The 1949 arbitration of the northern sector of the Abu Dhabi-Dubai boundary after the war between those two states. While contentious, the arbitration was the harbinger of the settlements by the British in the northern Emirates.
      Details of the 1956 and 1957 arbitrations in the northern Emirates, the basis of many of the present-day internal boundaries.
      The 1959 and 1960 mediation for delimitation of much of the UAE-Oman boundary. Part of this line lies close to present oil fields.

      MAPS
      The folding maps include the following:

      Volume 7, Maps 1-23

      01. Boundaries of the Trucial Shaikdoms, 1937. [Private source]

      02. Outline map to accompany Note on Parts of Eastern Arabia. ( Includes further suggestions for boundary delimitation, and an insert of the Buraimi area.) Foreign Office, 1949.

      03. Sketch map showing territorial limits of various Trucial Coast Shaikdoms as recognised by Britain. After 1955 Report by J.F. Walker, Political Agency, Dubai. 1956.

      04 - 23. Sketch maps, scale 1: 100,000, drawn by Julian Walker for boundary delimitation between 1957 and 1960. [Source: Julian Walker]

      04. Index map.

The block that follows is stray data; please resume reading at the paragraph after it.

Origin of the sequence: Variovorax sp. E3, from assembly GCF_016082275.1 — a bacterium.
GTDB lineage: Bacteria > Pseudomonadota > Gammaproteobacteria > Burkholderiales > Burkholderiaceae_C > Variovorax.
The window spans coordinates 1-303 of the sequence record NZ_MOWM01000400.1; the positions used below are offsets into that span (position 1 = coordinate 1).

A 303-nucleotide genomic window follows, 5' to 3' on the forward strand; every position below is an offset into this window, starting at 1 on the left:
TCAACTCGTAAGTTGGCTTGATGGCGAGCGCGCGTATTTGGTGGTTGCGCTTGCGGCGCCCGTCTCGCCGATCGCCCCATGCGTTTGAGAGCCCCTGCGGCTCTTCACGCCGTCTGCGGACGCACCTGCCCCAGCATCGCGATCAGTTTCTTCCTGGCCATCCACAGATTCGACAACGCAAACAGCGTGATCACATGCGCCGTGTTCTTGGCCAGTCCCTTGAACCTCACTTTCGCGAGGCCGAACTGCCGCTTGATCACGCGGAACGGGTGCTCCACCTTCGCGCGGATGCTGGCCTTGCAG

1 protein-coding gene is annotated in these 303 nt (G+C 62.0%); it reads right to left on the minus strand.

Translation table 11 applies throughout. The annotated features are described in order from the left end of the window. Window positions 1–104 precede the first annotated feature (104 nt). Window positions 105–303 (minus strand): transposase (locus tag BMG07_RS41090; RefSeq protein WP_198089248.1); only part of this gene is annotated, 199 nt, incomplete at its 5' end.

05. No. 1A Khassab. May 1958.
      06. No. 2A Ras al Khaimah. December 1958.
      07. No. 3 and 3A Umm al Qawain. 1957.
      08. No. 4 and 4B Dibba. February 1959.
      09. No. 5A Jabal Ali. March 1959.
      10. No. 6 and 6A Dubai--Sharjah. 1957.
      11. No.7 and 7A Dhaid--Masafi. May 1958.
      12. No. 8A Khor Ghanada--Ghafur. March 1959.
      13. No. 9 Southern Sharjah. No date (1959).
      14. No. 10A and 10B Wadis Qor and Hatta. May 1959.
      15. No. 11A Ashush. February 1959.
      16. No.12A Kahal. Febraury 1959.
      17. No. 14A Nakhil bin Jarwan. May 1959.
      18. No. 15 Buraimi. April 1959.
      19. No. 17A Tawi Aqair-Qabil. May 1959.
      20. No. 18B Hafit-Harim. April 1960.
      21. No. 20B Tawi Bul Abbas. April 1960.
      22. No. 24B Sih Salil. April 1960.
      23. No. 29B Umm az Zamul. April 1960.

      Volume 8, Maps 24-36

      24. Sketch map of the undisputed land area of the Shaikhdom of Ras al Khaimah. Foreign Office Research Department, October 1959.

      25. Rough guide to the sea bed area of Ras al Khaimah, 1961.